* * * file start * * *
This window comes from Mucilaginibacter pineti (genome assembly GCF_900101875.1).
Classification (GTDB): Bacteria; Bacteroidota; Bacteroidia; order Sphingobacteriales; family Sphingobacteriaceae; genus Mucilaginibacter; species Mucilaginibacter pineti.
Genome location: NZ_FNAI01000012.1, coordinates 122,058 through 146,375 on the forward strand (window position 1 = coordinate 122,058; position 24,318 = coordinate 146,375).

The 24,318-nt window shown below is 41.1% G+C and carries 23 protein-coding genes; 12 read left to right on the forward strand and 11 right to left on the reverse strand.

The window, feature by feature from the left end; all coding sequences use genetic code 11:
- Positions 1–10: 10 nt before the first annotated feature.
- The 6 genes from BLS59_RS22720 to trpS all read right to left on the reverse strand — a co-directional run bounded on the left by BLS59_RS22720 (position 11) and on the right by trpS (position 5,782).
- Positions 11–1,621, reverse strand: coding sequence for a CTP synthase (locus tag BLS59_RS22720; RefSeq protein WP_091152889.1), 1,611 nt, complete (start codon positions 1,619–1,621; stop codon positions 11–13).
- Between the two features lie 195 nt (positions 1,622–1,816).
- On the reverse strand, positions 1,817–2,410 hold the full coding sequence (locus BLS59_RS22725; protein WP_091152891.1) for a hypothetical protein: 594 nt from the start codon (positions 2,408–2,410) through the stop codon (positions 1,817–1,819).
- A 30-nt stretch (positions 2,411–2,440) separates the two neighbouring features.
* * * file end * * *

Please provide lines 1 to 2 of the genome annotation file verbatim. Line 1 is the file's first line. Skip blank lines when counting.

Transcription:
This window comes from Mucilaginibacter pineti (genome assembly GCF_900101875.1).
Classification (GTDB): Bacteria; Bacteroidota; Bacteroidia; order Sphingobacteriales; family Sphingobacteriaceae; genus Mucilaginibacter; species Mucilaginibacter pineti.